We have added to our practice pages the biography and part rules of Justice Martin E. Ritholtz of the Queens County Commercial Division.
On April 21, 2014, Justice Demarest of the Kings County Commercial Division issued a decision in MKC-S, Inc. v. Laura Realty Co., 2014 NY Slip Op. 50650(U), analyzing whether the plaintiff was a foreign corporation not registered to do business in New York.
In MKC-S, the plaintiff moved for a Yellowstone injunction. The defendant, its landlord, argued “that the . . . motion should be denied, because [the plaintiff] lacks standing to bring this action pursuant to BCL §1312(a) as a foreign corporation not registered to do business in New York.” In deciding the motion, the Court had to evaluate whether the plaintiff was subject to the requirements of BCL §1312(a):
A foreign corporation doing business in this state without authority shall not maintain any action or special proceeding in this state unless and until such corporation has been authorized to do business in this state and it has paid to the state all fees and taxes imposed under the tax law or any related statute, as defined in section eighteen hundred of such law, as well as penalties and interest charges related thereto, accrued against the corporation.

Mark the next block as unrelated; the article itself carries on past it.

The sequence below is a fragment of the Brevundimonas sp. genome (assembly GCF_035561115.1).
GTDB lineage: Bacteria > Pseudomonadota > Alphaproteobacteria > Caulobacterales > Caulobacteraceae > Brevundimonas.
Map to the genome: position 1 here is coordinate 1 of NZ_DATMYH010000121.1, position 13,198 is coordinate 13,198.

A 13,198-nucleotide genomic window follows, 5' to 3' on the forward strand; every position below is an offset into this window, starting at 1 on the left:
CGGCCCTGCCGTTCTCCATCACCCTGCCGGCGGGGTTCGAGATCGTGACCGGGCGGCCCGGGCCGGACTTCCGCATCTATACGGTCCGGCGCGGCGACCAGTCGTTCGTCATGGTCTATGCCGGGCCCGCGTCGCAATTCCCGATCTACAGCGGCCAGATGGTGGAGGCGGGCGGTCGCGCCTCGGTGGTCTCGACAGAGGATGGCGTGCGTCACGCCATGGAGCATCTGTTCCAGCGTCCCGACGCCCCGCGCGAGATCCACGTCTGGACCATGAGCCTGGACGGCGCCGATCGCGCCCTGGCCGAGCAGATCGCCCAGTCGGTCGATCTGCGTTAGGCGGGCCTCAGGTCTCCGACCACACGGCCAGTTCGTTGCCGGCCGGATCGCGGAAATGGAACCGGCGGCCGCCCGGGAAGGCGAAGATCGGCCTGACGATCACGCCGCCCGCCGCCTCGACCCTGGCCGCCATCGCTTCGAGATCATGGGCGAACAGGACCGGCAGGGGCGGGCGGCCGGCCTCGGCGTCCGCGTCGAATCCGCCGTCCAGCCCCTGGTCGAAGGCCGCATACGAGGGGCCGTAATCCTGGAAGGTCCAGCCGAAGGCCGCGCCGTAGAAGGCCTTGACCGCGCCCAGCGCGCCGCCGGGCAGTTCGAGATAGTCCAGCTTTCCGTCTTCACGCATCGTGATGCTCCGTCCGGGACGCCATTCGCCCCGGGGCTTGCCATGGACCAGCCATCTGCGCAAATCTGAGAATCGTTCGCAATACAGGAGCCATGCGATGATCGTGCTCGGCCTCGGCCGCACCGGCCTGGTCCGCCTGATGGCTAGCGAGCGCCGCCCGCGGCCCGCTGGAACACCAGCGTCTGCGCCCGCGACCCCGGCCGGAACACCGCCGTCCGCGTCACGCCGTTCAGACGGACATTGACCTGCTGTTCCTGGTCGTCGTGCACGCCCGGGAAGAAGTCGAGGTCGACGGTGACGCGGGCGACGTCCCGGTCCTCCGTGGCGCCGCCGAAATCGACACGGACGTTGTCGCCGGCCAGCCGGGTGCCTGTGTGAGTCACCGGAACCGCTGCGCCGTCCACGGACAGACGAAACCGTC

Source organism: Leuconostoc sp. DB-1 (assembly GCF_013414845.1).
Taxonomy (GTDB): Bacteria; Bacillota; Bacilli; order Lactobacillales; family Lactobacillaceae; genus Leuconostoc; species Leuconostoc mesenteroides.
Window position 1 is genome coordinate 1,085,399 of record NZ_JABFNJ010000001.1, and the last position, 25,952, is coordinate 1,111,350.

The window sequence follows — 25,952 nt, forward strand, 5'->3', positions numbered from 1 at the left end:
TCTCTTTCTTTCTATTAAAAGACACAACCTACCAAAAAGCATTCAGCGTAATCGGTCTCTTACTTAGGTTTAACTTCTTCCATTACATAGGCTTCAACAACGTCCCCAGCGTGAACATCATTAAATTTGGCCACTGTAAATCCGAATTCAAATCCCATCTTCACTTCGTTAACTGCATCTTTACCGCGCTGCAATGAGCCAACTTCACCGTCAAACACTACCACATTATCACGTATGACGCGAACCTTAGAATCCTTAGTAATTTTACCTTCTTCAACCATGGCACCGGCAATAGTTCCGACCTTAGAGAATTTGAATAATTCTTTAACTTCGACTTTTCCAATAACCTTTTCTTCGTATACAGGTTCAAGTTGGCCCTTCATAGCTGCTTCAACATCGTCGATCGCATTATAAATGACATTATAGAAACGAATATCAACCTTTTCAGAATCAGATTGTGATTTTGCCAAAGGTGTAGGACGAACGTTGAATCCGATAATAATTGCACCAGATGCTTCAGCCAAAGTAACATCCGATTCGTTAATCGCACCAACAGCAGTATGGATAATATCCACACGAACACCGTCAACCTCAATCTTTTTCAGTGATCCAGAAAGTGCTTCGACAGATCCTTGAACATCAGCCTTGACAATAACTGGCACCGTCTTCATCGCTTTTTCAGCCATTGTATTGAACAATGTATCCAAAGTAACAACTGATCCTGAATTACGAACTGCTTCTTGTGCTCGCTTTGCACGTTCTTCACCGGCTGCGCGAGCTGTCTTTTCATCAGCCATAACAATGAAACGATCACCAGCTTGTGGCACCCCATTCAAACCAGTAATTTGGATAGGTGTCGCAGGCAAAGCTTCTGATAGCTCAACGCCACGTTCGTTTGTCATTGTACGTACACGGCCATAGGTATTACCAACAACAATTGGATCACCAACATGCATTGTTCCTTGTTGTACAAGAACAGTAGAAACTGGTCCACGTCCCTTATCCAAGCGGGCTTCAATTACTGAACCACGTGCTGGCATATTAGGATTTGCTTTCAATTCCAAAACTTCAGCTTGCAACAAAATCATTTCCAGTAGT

While [the plaintiff] does not claim that it is authorized to do business in New York, it asserts that it is not doing business in New York within the meaning of the statute. [The plaintiff] correctly argues that BCL § 1312(a) acts as a bar to a foreign corporation bringing an action in this state only if the corporation is doing business in New York within the meaning of the statute. To come within BCL § 1312(a), a corporation must do more than make a single contact, engage in an isolated piece of business, or an occasional undertaking; it must maintain and carry on business with some continuity of act and purpose. The question of whether a foreign corporation is doing business in New York is approached on a case-by-case basis. The burden is on the defendant asserting the statutory bar to prove that plaintiff’s business in New York was so systematic and regular as to manifest continuity of activity in the jurisdiction. Absent sufficient evidence that the plaintiff is doing business in New York, the presumption is that the plaintiff does business in its state of incorporation, here Delaware.
Plaintiff argues that it is not doing business in New York because it has no place of business in New York; owns no property in New York; has no employees, officers or directors residing or working in New York; has no bank accounts, telephone numbers, or mailboxes in New York; does not solicit any business in New York, and does not physically occupy any portion of the Property. Defendant counters that Plaintiff has acted as sub-landlord for the Property for a number of years. . . .